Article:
North Star Drive-In

Highway 2,
Shelby, MT 59474

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North Star Drive-In

The North Star Drive-In was listed as open in 1956. The theatre parked 250 cars and was still listed as open in the late-1970’s.

Contributed by Chris1982

Recent comments (view all 3 comments)

MichaelKilgore on December 1, 2019 at 2:15 pm

If this note is accurate, the North Star was built by HMK Corp. in 1954. Boxoffice, July 15, 1974: “Interstate Amusement, based in Twin Falls, Ida., and owned by Roy Roper, has leased the Roxy Theater and North Star Drive-In here (in Shelby MT), along with the State Theatre and Derrick Drive-In at Cut Bank, Mont., and the Orpheum Theatre and Star Drive-In at Conrad, Mont. … HMK Corp. constructed the area’s first drive-in about 1950 between Cut Bank and Shelby. It was closed in 1954, when the corporation built drive-ins in Shelby and Cut Bank. The ozoner at Conrad was purchased in 1956.”

MichaelKilgore on March 27, 2022 at 1:33 pm

In the 1955-56 Theatre Catalog, the only drive-in listed under Shelby was the Prairie, Exec: Tom Grady, capacity 210. The 1956 Motion Picture Almanac’s only Shelby entry was also the Prairie, 250 cars, owners Orpheum Thea. Corp.; Theo Kluth.

The 1958 MPA added the North Star next to the Prairie. The newer drive-in had a 300-car capacity and was owned by Orpheum Theatre Co. However, the circuit listing for Orpheum showed only the North Star in Shelby, plus the indoor Roxy, so it’s possible that Orpheum renamed the Prairie the North Star.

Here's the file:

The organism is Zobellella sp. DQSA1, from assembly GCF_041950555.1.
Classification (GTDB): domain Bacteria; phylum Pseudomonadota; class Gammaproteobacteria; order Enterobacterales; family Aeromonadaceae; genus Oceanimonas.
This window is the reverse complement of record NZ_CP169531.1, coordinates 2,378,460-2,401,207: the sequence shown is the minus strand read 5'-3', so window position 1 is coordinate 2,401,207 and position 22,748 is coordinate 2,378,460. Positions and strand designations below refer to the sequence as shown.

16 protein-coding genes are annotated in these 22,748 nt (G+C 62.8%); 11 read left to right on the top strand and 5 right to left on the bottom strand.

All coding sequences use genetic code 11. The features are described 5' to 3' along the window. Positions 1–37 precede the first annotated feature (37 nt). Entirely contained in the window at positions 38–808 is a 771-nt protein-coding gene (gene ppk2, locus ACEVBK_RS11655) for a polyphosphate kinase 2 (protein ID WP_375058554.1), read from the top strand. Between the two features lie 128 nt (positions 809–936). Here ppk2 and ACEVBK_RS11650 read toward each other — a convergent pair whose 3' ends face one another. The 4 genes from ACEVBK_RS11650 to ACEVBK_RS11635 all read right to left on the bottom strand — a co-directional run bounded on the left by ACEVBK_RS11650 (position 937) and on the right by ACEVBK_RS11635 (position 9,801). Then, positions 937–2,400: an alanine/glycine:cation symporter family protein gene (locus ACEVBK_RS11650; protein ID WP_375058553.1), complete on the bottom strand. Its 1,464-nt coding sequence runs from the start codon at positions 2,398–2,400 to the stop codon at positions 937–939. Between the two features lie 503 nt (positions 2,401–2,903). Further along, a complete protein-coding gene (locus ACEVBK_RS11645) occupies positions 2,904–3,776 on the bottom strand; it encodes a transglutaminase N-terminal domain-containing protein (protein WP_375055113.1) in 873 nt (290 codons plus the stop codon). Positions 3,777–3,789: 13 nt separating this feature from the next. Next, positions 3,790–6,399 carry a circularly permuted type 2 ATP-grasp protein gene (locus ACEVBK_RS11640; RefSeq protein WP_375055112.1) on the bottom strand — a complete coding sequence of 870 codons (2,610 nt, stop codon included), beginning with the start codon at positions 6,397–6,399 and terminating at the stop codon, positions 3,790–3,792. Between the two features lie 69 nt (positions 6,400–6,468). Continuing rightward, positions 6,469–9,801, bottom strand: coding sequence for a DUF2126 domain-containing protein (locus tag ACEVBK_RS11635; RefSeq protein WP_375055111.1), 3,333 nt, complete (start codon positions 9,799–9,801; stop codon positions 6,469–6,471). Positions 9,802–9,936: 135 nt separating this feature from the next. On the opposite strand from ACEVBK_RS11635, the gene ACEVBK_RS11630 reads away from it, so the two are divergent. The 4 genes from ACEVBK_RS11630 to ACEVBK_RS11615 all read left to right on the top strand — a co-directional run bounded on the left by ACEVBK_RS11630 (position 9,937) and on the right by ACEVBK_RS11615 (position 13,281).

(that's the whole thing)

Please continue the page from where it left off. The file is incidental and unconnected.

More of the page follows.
In 1977, when the MPA rebooted its drive-in list, there was only the North Star, capacity 250, owned by R. Roper. The owner changed to Interstate Amu. in the 1980 MPA, and that’s how it stayed through the final drive-in list in 1988.

MichaelKilgore on March 27, 2022 at 2:20 pm

As its name suggested, the North Star was north of town on the west side of US 91, now Business I-15, where the Lewis & Clark RV Park is today at 1535 Oilfield Ave.

No drive-in was there in a 1953 USGS photo of the area, but it was there in a 1975 photo I uploaded. A 1984 aerial photo showed the screen down and much of the viewing field torn up, so once again, the Motion Picture Almanac was slow to recognize the demise of a drive-in.

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